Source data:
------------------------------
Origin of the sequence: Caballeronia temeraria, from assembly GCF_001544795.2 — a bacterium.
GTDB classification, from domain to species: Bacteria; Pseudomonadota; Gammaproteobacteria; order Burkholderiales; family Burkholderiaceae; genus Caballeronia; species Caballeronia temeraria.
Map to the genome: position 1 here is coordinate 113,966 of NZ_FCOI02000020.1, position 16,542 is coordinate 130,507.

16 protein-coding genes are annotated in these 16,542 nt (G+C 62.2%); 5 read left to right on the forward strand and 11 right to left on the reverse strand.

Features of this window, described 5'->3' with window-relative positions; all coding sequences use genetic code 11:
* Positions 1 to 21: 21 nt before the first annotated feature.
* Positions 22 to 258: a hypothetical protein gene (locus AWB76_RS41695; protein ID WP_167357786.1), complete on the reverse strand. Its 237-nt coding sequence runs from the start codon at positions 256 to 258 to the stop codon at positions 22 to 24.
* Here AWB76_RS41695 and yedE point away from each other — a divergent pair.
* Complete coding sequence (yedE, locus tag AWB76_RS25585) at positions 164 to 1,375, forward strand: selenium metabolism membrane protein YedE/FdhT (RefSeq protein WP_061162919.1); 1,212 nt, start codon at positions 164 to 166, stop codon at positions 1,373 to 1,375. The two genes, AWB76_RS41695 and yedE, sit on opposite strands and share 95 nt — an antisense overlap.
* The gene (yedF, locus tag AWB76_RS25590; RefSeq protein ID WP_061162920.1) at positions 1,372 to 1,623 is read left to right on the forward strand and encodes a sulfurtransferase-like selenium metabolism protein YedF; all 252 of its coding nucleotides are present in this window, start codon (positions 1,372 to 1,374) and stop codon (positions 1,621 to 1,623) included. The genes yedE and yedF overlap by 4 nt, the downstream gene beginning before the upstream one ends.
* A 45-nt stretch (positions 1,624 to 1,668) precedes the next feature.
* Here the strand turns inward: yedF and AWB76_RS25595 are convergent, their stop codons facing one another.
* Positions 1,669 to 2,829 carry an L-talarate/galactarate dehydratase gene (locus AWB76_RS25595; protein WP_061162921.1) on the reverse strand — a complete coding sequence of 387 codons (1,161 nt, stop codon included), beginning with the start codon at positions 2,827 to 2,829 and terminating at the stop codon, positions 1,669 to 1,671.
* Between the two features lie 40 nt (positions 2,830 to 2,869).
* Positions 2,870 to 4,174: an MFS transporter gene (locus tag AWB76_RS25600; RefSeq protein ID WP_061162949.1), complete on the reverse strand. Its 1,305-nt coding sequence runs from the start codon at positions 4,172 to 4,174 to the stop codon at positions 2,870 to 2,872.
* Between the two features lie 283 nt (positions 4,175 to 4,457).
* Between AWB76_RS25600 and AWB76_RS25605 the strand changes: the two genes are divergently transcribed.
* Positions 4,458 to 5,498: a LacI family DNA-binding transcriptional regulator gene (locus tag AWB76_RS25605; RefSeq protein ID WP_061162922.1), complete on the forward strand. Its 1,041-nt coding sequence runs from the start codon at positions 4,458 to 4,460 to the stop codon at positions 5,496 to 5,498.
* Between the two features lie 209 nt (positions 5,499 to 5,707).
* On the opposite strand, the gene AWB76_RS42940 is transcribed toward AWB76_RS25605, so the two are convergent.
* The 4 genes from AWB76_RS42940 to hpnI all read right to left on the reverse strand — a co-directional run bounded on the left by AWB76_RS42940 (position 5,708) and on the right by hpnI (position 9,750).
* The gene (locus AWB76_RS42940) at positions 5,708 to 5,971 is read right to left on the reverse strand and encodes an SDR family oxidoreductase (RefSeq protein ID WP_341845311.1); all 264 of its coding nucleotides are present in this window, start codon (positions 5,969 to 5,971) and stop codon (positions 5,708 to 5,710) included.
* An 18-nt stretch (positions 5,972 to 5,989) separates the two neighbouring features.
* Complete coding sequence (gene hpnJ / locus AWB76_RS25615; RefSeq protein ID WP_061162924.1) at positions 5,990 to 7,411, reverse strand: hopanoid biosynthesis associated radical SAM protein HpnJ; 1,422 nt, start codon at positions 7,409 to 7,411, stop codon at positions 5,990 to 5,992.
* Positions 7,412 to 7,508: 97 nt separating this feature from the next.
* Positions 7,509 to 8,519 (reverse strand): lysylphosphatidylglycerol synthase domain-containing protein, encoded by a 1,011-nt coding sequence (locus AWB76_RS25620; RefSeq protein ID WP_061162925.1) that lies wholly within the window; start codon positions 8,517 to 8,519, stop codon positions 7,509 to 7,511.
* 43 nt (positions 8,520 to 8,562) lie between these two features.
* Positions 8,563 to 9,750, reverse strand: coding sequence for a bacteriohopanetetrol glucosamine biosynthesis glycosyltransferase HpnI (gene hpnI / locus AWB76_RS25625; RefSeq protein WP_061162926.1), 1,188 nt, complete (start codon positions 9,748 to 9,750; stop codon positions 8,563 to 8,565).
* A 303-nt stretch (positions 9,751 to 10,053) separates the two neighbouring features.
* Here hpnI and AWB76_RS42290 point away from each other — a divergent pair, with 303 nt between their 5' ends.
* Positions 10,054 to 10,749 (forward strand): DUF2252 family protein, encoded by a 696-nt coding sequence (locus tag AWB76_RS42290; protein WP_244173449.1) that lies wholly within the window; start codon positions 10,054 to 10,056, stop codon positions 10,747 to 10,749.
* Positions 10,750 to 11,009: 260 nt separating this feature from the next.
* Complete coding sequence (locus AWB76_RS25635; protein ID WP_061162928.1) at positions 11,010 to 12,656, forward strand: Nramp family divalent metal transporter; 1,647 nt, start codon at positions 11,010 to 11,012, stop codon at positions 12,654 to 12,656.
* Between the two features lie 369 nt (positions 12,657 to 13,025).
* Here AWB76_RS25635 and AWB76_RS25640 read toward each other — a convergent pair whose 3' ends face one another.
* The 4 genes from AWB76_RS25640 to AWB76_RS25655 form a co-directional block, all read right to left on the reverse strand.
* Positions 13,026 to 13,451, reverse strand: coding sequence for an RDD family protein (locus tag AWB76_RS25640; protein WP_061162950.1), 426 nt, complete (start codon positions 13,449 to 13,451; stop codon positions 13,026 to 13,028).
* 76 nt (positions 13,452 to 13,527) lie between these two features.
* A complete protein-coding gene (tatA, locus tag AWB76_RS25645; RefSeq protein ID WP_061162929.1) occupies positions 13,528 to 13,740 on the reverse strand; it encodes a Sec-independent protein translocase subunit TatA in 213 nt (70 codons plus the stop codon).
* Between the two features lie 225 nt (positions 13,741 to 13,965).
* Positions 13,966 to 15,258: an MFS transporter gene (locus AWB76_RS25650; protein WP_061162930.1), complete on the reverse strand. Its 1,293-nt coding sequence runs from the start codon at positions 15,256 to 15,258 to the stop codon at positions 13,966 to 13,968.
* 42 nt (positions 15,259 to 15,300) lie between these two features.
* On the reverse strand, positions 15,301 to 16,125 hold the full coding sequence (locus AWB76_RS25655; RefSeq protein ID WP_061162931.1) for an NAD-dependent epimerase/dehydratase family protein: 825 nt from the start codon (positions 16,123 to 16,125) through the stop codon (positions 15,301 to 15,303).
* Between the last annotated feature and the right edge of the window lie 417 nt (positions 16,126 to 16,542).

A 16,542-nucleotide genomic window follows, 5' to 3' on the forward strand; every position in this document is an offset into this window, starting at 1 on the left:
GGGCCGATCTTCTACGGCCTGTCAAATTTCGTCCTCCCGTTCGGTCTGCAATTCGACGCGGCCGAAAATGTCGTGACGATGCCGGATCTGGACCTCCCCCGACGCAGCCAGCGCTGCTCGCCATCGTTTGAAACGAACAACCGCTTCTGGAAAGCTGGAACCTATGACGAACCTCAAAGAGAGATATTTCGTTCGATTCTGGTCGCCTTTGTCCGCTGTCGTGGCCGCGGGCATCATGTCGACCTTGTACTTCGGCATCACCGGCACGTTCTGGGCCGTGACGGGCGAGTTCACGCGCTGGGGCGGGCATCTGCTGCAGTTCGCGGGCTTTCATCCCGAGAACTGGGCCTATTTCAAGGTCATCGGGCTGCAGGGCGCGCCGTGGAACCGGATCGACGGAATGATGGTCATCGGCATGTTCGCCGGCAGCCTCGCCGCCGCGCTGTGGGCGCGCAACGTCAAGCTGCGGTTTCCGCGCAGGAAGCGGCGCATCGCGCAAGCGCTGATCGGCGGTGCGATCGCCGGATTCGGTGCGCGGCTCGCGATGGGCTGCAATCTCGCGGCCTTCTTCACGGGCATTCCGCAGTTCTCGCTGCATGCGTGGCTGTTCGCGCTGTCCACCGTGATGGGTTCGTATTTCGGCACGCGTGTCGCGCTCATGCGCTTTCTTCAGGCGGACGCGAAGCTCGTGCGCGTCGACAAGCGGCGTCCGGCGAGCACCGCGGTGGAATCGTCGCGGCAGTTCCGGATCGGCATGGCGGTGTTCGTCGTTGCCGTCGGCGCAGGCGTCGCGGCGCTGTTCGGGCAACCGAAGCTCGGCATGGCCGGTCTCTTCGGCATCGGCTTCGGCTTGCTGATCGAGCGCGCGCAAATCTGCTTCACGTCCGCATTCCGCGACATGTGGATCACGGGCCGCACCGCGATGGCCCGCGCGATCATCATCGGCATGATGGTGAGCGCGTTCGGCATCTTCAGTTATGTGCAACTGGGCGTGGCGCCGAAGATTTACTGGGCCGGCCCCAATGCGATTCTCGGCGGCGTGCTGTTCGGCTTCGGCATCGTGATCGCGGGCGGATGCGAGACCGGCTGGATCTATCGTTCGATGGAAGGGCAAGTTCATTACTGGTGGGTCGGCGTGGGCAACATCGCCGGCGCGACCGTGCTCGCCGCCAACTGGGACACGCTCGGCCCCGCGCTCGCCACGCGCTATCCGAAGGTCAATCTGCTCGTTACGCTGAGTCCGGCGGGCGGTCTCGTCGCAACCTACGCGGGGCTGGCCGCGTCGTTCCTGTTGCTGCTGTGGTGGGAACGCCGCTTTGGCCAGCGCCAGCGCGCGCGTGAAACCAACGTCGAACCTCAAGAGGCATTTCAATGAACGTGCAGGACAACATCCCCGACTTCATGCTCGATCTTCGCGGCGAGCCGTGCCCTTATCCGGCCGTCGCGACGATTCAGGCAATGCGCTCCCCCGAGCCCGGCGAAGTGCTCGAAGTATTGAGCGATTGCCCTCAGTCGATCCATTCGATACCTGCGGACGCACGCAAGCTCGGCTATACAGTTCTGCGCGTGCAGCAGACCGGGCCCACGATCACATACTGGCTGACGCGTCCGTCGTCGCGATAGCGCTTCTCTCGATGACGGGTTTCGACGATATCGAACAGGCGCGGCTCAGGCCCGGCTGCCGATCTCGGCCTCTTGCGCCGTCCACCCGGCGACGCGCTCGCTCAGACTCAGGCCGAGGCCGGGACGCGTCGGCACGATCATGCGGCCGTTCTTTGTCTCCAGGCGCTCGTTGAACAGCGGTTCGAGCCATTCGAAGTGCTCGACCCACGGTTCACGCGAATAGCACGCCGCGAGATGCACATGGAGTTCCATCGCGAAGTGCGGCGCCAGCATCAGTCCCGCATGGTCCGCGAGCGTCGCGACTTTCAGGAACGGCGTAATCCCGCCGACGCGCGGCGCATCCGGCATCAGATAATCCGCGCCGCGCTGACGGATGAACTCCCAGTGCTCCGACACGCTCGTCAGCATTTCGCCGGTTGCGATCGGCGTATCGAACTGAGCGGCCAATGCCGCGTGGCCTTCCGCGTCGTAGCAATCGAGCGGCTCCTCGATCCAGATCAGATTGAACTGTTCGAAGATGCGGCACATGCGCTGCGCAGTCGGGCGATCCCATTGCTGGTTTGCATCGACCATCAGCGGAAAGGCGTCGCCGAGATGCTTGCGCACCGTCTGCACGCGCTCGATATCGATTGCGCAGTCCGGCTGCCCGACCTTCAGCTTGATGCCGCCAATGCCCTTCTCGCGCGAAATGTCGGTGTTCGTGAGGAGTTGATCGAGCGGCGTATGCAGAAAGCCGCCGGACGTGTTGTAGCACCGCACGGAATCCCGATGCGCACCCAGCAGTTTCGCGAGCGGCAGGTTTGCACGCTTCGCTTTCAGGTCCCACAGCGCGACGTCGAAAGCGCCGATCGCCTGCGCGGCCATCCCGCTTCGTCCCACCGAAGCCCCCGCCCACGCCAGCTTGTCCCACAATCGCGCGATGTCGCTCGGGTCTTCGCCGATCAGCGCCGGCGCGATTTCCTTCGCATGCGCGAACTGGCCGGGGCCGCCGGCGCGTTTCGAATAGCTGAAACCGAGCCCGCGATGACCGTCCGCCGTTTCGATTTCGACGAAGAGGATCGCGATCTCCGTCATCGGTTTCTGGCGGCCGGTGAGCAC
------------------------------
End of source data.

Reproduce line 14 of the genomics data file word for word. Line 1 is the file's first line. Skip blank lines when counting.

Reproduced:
* Between the two features lie 40 nt (positions 2,830 to 2,869).